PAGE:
Farnese Collection -Sculptures and Roman portraits
History and formationFrom the very beginning of Renaissance collecting, one of the fundamental themes in ancient collections was represented by images of Roman emperors, depicted both on coins and gems, and in sculptural portraits. Until the mid-sixteenth century, precedence was given to characters of the Republican period, whose actions and qualities were a source of inspiration for the illustrious members of the great noble houses, while greater emphasis was subsequently placed on the figures of the emperors, who as symbols of absolute power, were more in keeping with the spirit of the period. Compared to other collectors, the Farnese family could count on the valuable assistance of their librarian and antiquarian Fulvio Orsini who was not only the instigator of various important acquisitions but also created the foundations for the study of ancient iconography, which led to several publications. By comparing iconographic evidence, especially on coins but also from portraits and gems, Orsini attempted to reconstruct the faces of the most famous characters from antiquity and, despite some mistakes in identification, many of his conclusions are now considered to be correct. The numerous sculptural portraits in the Farnese Collection, many of which are of excellent quality, were displayed mainly in the most important rooms of the Farnese Palace - the Sala Grande and Sala degli Imperatori. However, other pieces, including some very important ones, were arranged in other study and state rooms. When the collection was moved to Naples, many of the pieces underwent restoration work: various busts and supports linked to the portrait-heads were replaced by the sculptor Carlo Albacini, while several torso wearing cuirasses were matched with the wrong heads. This has caused many difficulties in the identification of the portraits belonging to the Farnese Collection. RouteAmong the most interesting pieces displayed in room XXIX of the museum, is the colossal statue of Julius Caesar of Trajan date, taken from the Spolia Christi, the area of the markets and the Forum of Trajan, and the so-called Agrippina, a type that derives from a bronze female statue of a seated deity, probably Aphrodite, made in the mid-fifth century BC and attributed to Phydias or Alcamenes. Other important works include a colossal bust of Vespasian, a bust of Hadrian with a cuirass, a famous portrait of Caracalla, and the colossal statue of Alexander Severus shown in heroic nudity.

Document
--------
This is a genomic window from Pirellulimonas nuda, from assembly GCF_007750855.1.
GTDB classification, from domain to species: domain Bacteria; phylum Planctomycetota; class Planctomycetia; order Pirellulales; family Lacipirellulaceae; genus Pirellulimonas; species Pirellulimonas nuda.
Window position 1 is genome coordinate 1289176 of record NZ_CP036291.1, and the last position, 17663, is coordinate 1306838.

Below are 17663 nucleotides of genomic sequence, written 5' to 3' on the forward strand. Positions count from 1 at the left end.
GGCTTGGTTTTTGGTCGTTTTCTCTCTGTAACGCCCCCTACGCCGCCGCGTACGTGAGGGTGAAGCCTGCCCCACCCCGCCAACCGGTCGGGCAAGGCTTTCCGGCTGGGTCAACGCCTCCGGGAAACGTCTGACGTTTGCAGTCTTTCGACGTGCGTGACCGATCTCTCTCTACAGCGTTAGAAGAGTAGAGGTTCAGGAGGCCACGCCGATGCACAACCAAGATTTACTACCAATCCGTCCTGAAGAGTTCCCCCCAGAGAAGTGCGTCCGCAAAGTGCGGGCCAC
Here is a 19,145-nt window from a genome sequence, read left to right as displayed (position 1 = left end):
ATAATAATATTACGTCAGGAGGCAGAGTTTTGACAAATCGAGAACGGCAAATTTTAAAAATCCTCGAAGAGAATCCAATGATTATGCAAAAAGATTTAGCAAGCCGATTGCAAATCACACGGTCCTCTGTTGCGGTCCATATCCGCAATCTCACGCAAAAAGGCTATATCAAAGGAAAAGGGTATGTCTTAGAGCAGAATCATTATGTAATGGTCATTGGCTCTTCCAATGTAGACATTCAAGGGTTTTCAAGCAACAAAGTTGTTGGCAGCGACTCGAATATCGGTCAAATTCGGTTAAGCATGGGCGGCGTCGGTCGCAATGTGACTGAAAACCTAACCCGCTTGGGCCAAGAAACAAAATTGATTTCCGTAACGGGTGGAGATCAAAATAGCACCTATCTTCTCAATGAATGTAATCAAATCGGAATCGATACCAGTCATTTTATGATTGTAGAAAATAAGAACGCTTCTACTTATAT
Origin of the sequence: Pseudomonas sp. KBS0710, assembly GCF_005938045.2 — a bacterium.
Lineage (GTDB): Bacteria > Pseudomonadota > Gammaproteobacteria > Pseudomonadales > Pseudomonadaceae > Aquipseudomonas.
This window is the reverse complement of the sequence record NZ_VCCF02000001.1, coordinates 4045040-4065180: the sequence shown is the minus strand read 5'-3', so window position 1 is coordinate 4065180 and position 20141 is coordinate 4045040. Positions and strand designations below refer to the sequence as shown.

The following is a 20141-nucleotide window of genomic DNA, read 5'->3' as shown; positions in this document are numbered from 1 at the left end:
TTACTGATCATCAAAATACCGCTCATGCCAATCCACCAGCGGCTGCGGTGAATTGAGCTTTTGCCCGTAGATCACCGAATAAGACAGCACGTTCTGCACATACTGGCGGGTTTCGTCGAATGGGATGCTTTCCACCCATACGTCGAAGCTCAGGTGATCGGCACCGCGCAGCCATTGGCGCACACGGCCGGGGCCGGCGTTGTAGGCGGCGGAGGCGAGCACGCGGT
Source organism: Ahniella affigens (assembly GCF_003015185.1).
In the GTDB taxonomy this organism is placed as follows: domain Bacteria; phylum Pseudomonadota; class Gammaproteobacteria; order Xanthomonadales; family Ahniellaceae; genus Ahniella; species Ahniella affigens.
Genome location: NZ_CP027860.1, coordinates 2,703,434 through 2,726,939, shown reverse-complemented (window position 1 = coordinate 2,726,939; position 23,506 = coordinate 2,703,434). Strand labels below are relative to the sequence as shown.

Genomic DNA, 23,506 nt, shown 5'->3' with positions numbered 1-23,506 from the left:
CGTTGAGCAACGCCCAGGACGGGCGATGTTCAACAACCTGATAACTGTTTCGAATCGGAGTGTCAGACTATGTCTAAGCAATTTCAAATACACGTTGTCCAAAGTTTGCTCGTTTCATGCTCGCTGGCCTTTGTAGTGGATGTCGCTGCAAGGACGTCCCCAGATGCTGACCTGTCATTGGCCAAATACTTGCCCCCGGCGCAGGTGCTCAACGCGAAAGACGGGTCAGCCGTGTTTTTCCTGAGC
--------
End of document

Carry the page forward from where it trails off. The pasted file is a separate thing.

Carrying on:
Palais Farnese; Classicismo 1988; Farnese 1995a; Farnese 1995b; De Caro 1994; De Caro 1999.
|Location:||Ground floor; room XXIX|